Twenty-five years ago, I testified before the U.S. House of Representatives Committee on Ways and Means to bring attention to the need for a new paradigm in foster care. The system needed to put a child’s need to love and be loved, to trust and to form attachments, as the paramount concern of a system that was established for children who were removed from their biological family due to abuse and neglect.
We succeeded despite loud opposition from those who would put the rights of parents over the safety of children. Today, a similar movement is threatening to roll back America’s progress on permanency.
A federal law passed in 1980 required states to make reasonable efforts at reunifying children with parents, and this had caused too many children to linger interminably in a system meant for short-term stays. With each move, the emotional, psychological and too often medical harm to the child mounted. With each foster family, the house rules changed and caseworker visits to check on the child’s welfare grew more infrequent. Children changed schools, doctors, diagnoses and medications with every new foster family.
Reasonable efforts to keep families together had instead become efforts at all costs. In my testimony, I cited a 1991 Inspector General’s Report showing that in New York City, 60% of drug-exposed babies were discharged from hospitals to foster care and were still in care three years later. Too many families were not helped. Too many children were not growing up in families.
Two years later, in 1997, the Adoption and Safe Families Act, or ASFA, became law with the goal of making child’s safety the paramount concern and limiting time in care to promote permanency. One of its core provisions is the requirement that with some notable exceptions, a system must move to terminate parental rights if a child has been in foster care for 15 of the past 22 months. This would allow states to expeditiously move toward other permanency options like adoption.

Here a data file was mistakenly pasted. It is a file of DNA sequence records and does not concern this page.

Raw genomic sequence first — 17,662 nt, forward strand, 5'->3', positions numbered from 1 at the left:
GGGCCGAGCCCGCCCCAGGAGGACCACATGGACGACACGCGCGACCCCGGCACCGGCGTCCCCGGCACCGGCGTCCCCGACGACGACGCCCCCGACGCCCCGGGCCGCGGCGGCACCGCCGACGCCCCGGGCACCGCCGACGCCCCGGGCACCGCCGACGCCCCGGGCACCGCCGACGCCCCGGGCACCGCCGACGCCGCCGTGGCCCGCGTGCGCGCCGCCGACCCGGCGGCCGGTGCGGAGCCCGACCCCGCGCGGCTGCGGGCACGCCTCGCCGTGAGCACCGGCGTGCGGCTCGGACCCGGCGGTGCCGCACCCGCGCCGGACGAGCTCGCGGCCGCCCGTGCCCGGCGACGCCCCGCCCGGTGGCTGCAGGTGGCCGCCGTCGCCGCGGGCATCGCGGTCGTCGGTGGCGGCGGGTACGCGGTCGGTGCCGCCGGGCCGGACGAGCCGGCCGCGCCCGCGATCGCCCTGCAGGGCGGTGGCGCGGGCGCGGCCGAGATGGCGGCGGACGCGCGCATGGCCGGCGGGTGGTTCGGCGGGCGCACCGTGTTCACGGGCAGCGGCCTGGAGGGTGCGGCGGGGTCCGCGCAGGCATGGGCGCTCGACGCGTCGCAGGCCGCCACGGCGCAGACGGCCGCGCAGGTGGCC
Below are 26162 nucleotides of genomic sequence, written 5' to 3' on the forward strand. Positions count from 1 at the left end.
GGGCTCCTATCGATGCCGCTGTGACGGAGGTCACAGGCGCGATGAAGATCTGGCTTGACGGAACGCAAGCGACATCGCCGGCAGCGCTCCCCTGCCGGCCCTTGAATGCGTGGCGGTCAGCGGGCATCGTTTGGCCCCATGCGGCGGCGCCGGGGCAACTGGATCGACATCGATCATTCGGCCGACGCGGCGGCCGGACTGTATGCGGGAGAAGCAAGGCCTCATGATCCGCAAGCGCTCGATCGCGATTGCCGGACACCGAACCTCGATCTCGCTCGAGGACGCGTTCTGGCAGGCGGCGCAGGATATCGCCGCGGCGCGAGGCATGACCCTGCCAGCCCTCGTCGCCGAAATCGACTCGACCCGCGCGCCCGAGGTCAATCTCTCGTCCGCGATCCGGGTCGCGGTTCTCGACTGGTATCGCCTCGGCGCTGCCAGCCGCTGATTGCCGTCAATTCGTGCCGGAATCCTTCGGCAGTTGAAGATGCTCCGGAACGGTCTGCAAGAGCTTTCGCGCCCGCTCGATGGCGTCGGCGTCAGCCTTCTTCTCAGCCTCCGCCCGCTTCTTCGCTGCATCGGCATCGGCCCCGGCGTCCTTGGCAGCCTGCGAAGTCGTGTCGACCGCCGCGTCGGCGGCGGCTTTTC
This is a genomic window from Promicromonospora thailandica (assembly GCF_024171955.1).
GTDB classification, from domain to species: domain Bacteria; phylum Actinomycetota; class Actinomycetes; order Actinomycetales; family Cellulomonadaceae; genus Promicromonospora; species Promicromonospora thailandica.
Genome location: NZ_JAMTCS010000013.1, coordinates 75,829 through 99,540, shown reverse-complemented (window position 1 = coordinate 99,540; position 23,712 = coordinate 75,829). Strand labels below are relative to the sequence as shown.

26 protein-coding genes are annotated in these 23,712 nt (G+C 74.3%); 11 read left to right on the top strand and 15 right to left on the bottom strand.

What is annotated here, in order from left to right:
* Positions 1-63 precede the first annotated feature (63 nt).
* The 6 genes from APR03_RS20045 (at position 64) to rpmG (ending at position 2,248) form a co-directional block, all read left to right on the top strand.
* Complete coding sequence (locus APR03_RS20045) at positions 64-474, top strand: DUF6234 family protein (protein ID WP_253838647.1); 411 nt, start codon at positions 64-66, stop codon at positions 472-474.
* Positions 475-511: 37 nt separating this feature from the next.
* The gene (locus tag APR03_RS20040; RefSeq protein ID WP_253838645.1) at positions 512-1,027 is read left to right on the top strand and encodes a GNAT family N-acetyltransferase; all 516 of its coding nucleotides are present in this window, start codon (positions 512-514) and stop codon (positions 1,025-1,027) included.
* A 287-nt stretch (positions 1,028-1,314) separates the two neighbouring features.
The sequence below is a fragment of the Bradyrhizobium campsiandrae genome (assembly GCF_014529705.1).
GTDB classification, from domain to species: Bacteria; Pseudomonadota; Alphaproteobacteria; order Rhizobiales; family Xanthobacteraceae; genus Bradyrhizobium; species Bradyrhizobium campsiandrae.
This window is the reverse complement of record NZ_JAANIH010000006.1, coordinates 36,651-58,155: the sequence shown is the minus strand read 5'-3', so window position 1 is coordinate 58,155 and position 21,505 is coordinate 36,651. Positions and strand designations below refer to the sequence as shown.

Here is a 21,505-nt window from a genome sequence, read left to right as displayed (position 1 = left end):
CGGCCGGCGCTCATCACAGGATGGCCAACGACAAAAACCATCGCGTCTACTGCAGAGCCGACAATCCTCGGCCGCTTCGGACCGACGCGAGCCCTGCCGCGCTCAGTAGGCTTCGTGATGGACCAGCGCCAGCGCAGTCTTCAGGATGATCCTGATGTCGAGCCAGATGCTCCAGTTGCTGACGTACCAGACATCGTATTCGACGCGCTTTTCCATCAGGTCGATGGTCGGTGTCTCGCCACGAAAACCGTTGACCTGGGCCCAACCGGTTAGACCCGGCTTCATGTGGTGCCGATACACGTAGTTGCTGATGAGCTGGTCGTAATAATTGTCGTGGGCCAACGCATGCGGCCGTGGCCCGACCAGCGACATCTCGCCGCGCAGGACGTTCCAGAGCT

Recent data reflects that ASFA has succeeded in its aims. The most recent federal statistics show that the majority of children return to parents or relatives after spending an average of 19.6 months in foster care. This is down from an average of 32.6 months in 1998, the year after ASFA took effect. Adoptions have steadily climbed to an all-time high, and the percentage of children living in the home of a relative is growing.
Now, a quarter century later, groups are calling for the elimination of ASFA.
These groups mistakenly believe that the requirement for reasonable efforts to preserve and reunite families was eliminated by ASFA. It was not. In fact, the law explicitly turns off the 15/22 rule if a judge decides that reasonable efforts have not been made to bring a family safely together.
There are real issues that need to be addressed. Most states are not tracking the use of the 15/22 months-in-care rule. Nor do federal statistics show how many states use the exception that allows them to bypass making reasonable efforts in cases of truly egregious abuse or neglect, such as murder, torture, chronic abuse. I believe we can build on the success of ASFA in ways that help parents and protect children. More recent legislation provides for the use of federal money for prevention services, including mental health, substance abuse and in-home parenting and for family reunification.
Given all of today’s political, racial and gender tensions giving rise to much needed protests and calls for reform, it is important not to lose sight of another set of rights – the child’s right to be safe. Families need to be empowered to take responsibility for the safety, permanency and well-being of children.
It is time for communities, states and the federal government to move in the direction of making children’s needs to be nurtured and safe within the family the paramount concern.
Calling for the elimination of ASFA will not address these needs. Rather, it would abandon the work already done to make them a priority.